There is nothing like the iconic sound of a locomotive’s “choo choo” and its distinctive click-clacking on the railroad tracks to stir the imagination of a young child. From the Snoqualmie Valley Railroad and Northwest Railway Museum to Amtrak’s Northwest Passage journey, railroad experiences abound in the Seattle area. Future conductors and engineers can learn about Washington State’s rich train history at the Northwest Railway Museum, travel through the grounds of Remlinger Farms aboard a half-scale locomotive, or tour the scenery of the Pacific Northwest aboard Amtrak Cascade’s Northwest Passage train.
Snoqualmie Valley Railroad
38625 S.E. King St.
Snoqualmie, WA 98065
The quaint city of Snoqualmie, Washington, home to the Northwest Railway Museum and Snoqualmie Valley Railroad, is located approximately 30 minutes east of Seattle and sits in the foothills of the verdant Cascade Mountains. The Northwest Railway Museum is a Victorian-era train depot that provides visitors with a glimpse back in time with its antique coaches. The Snoqualmie Valley Railroad offers several programs for train passengers, including Day Out With Thomas, The Santa Train, the School Train, and the Halloween Train. On Saturdays and Sundays, Snoqualmie Valley Railroad passengers embark on a five-mile trip through the Upper Snoqualmie Valley, departing from either the Snoqualmie Depot or the North Bend Depot. After the train ride, passengers of all ages can learn about the rich history of trains in Washington State at the Northwest Railway Museum, which also offers a bookstore.
Tolt River Railroad Steam Train
32610 N.E. 32nd St.
Carnation, WA 98014
Remlinger Farms, located in rural Carnation, Washington, is situated on the east bank of the Snoqualmie River and is surrounded by lush farmland. In addition to providing families with a place to pick their own berries, this working farm also offers train rides for children – and for the young at heart. The Tolt River Railroad Steam Train is a half-scale locomotive that takes is passengers through the Remlinger Farms grounds, traveling beside the Tolt River. Children must be accompanied by an adult and the train does make unexpected movements and travels at moderate speeds. After riding the train, passengers can stop at the aptly-named Railway Cafe and enjoy a quick lunch and hand-dipped ice cream.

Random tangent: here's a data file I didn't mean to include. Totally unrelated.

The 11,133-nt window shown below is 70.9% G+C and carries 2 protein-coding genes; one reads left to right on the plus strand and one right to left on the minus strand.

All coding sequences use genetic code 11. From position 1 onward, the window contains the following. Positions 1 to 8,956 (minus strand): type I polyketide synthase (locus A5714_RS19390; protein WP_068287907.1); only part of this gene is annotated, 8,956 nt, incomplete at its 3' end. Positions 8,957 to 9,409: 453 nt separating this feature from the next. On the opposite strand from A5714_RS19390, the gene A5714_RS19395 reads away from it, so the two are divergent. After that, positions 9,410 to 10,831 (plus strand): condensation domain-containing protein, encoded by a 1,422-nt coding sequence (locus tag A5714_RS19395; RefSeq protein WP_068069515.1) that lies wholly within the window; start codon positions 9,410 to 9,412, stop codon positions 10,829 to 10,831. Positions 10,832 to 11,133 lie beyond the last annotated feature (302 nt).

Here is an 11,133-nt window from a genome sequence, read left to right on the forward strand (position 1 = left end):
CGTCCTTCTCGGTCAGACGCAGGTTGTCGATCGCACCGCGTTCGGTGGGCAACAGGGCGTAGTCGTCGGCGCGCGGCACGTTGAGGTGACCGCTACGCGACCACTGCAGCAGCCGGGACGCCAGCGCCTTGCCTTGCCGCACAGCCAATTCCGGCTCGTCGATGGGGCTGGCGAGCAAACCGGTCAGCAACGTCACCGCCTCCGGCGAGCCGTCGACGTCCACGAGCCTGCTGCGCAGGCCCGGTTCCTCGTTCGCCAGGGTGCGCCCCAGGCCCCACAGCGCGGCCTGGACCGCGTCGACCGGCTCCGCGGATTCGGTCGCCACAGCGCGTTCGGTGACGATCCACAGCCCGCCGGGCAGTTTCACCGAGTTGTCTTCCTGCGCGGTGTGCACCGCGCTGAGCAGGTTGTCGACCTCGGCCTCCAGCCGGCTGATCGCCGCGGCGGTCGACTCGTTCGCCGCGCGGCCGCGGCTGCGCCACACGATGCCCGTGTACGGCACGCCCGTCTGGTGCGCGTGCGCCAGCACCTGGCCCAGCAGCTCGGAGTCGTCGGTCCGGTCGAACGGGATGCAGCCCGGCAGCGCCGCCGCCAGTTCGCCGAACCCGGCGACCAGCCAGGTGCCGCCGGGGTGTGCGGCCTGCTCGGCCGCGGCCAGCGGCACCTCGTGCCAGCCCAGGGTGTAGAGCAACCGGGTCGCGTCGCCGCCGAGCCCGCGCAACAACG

Mount Rainier Scenic Railroad
54124 Mountain Highway E.
Elbe, WA 98355
The Mount Rainier Scenic Railroad, located 1½ hours south of Seattle, is the Pacific Northwest’s longest continuously running steam railroad and brings alive the atmosphere of a bygone but warmly remembered time. Railroads once threaded the United States, patching together distant towns and providing travelers with easy access to cities both remote and populated; but the Chicago, St. Paul, Milwaukee, and Pacific Railroad closed their lines in 1980, with the property acquired by the Weyerhaeuser Timber Company. Fortunately, a man named Tom Murray, Jr., negotiated with his friend, George Weyerhaeuser, to leave a portion of the railway open for tourist trains. To this day, renovated steam trains cross the foothills near Mt. Rainier, providing passengers with a glimpse of history and a journey through lush, temperate rainforests. A journey on the Mount Rainier Scenic Railroad beckons back to the glory days of train travel, closer connections, and the historic beginnings of a new country.
Northwest Passage: Amtrak Cascades
King Street Station
303 S. Jackson St.
Seattle, WA 98104
For parents with older children who are looking for a true train adventure, the Northwest Passage Amtrak Cascades provides beautiful scenery and access to shopping, historic destinations, and plentiful wildlife viewing opportunities. The Northwest Passage travels from Vancouver, British Columbia to Seattle and then on to Portland and Eugene, Oregon. This train trip lasts 11½ hours and passes along the coast and through temperate rainforests, with passengers viewing Mt. Baker in the north and Mt. Rainier in the south. Along the way, families have the opportunity to see plentiful wildlife, including waterfowl, otters, harbor seals, and orcas in the Puget Sound; and ungulates, bald eagles, and hawks through the many wooded miles. Shopping and tourist opportunities include the Museum of Glass in Tacoma and Fairhaven Village in Bellingham, which features farmers markets, shops, and restaurants.
Chehalis-Centralia Railroad and Museum
1101 S.W. Sylvenus St.
Chehalis, WA 98532
For future conductors seeking a historic and scenic journey, the Chehalis-Centralia Railroad and Musuem offers the best of train experiences, past and present. The Railroad and Museum are only 90 minutes from Seattle and the nine-mile railroad track, which traverses the Chehalis River Valley, provides views of historic farms and rolling countryside. Passengers who step aboard the steam locomotive, built in 1916, will be lulled by the its vintage sounds and dazzled by the timelessness of its dining car. Few steam-powered passenger railroads remain in the Seattle area and the Chehalis-Centralia offers a memorable journey through history.
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Tracy Campion is a freelance writer covering all things Seattle. Her work can be found on Examiner.com.